Weeks 11 – 16

Baby’s Health and Well-Being

  • Some babies will be heading to the pediatrician for a monthly check-up, while other doctors skip the months that don’t require immunizations. If you do have an appointment scheduled, breathe a sigh of relief that your baby probably won’t have to endure any shots.
  • If you notice a sudden change in your baby’s bowel movements, look to the color and consistency rather than the frequency to determine if something is wrong. It’s normal for your baby to produce less waste as his or her digestive system matures, but if you notice watery or small, hard stools – especially if it looks greenish or bloody – then call your doctor.
  • If you’re still in the midst of colic, take comfort in knowing that most cases subside around the three-month mark. If you’re still having trouble dealing with excessive, unexplainable crying, check back to our Colic Survival Tips.
  • Never ever shake your baby.
  • Preventing SIDS:
    • Although you might feel that your baby instinctively wants to sleep on his or her stomach, experts still warn that it’s safest for babies to be on their backs. Don’t worry; the baby will only have to sleep sunny side up for a few more months. The danger of tummy sleeping seems to diminish once he or she can sufficiently roll around. Since the American Academy of Pediatrics started their “Back to Sleep” campaign in 1994, SIDS-related deaths have decreased by 40 percent.
    • There are many products on the market claiming to position your baby in a way that prevents SIDS, but none are proven to actually work. Laying the baby flat on his or her back is the safest position. Sleep positioners are no longer recommended by the FDA for safe sleeping.
    • Moving the baby to the crib? Make sure the mattress is extra firm and free of any fluffy, loose bedding. If the baby has taken residence in your bed, do your best to clear away any pillows and comforters.
    • Instead of loose blankets, opt for sleeper blankets if the baby needs a little extra warmth. Don’t over-bundle, however, because overheating can be dangerous as well. If your baby is rolling now, it’s definitely time to get rid of the swaddle.
    • Ban anyone from smoking near the baby.
    • The best temperature for the baby’s room is between 61 and 67 degrees. If you need to cool down the room, don’t let an air conditioner blow directly on your baby and keep the bassinet or crib as far from the unit as possible.
    • Using a fan to circulate the air in your baby’s room is believed to reduce SIDS by 72 percent.
    • Although pacifiers are thought to reduce SIDS, if the baby hasn’t taken one by now then don’t even bother. Many experts encourage parents to nix the pacifier habit around three months anyway.
    • If you have an overwhelming, debilitating anxiety about SIDS, it could be triggered by postpartum depression and warrants professional help.


While it might be hard to determine when you should call the doctor and when you should wait it out, the following symptoms warrant a call to the doctor – and sometimes to emergency medical personnel – immediately:

  • Blue lips or skin.
  • Yellow eyes or skin.
  • Indications of dehydration, typically after vomiting or having diarrhea for an extended period of time:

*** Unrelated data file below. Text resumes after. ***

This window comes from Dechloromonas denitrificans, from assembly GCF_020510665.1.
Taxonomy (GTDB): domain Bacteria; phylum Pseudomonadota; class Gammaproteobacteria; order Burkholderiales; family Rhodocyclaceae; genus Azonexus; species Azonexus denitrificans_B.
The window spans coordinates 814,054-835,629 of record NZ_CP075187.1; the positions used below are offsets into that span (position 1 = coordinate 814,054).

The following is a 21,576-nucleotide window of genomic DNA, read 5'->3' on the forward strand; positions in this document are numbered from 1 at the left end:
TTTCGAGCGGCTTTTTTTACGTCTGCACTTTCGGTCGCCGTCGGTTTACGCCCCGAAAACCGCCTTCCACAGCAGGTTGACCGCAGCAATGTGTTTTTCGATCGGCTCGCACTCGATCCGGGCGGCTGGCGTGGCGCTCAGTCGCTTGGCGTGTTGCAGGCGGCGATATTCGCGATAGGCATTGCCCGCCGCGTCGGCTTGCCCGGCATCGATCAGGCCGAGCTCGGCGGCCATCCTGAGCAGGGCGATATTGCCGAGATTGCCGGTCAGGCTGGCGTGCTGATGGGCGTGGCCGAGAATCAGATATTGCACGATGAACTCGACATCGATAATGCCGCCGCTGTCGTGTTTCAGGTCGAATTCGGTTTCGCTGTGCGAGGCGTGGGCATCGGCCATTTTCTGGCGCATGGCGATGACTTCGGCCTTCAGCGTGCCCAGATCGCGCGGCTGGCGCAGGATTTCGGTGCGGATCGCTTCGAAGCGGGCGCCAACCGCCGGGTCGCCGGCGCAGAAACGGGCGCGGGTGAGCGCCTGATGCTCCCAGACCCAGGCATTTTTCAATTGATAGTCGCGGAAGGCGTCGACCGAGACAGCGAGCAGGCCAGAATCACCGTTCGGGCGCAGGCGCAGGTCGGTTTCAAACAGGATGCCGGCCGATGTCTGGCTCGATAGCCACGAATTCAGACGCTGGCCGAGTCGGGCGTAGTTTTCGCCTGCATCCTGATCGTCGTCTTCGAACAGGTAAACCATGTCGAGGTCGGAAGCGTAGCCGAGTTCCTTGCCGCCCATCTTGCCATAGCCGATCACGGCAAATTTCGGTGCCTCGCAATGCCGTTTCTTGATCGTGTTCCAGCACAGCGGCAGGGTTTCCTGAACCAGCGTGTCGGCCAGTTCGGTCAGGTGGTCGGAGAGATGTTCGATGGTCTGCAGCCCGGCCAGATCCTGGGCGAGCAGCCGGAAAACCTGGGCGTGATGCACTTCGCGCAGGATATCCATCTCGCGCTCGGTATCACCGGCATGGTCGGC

• Dark, concentrated, strong-smelling urine
    • Six hours or more without a wet diaper
    • Dry lips
    • Unusual lethargy
    • Sunken eyes and cold, splotchy hands and feet (which warrants an immediate trip to emergency room)
  • A temperature of 101 degrees or more. (Keep in mind that our bodies naturally have higher temperatures in the late evening and night.)
  • White patches in the baby’s mouth that won’t easily run off, usually indicating a contagious yeast infection called thrush.
  • Constant crying, refusal to eat and/or difficulty sleeping due to a large build-up of gas. You might need over-the-counter or prescription medication to break up the gas bubbles.
  • Repeated projectile vomiting, accompanied by choking or gagging while eating, apparent abdominal pain, and/or trouble sleeping and eating. The baby could have reflux.
  • Diarrhea and/or vomiting for over 24 hours.
  • Several refusals to eat in a row
  • Bloody stools
  • Vomit containing green bile, which could indicate an intestinal blockage
  • Bloody or smelly urine, irritability, crying during urination, and vomiting, which could be a urinary tract infection.
  • When the baby is constantly pulling at his or her ear while crying, especially if you see fluid draining from the ear
  • If your baby is having a hard time breathing (along with cold symptoms), this could be respiratory syncytial virus (RSV), which can cause a lung infection (pneumonia) or swollen, mucus-blocked airways (bronchiolitis) – both of which are extremely dangerous.
  • Vomiting repeatedly after a head injury, which could indicate a concussion.
  • Excessive sleepiness or any other drastic behavioral change.


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3 thoughts on “Newborn Care Guide: Parenting your 3-month-old baby

  1. Mymiss says:

    Thanks for d information

  2. Suzie Danny says:

    I have a 3 month old beautiful baby boy. I’m breastfeeding and my baby will only fall asleep on my breast even though he is full. My baby does not have a set schedule or scheduled sleeping times. I don’t know where to start or how 2 start with getting him used 2 a schedule everyday. Any suggestions??

  3. Elise says:

    Hi Suzie. I have a 3 month old little girl who wasn’t on a set schedule and I felt like feeding / sleeping was all over the place. So I read the ‘tizzie hall save our sleep book’ which has wonderful advice on baby’s sleep cycles. I followed the suggested schedules for a few days in a row, making sure the schedule was the same but also being flexible. Now my little girl is into a great routine and sleeps through the night.

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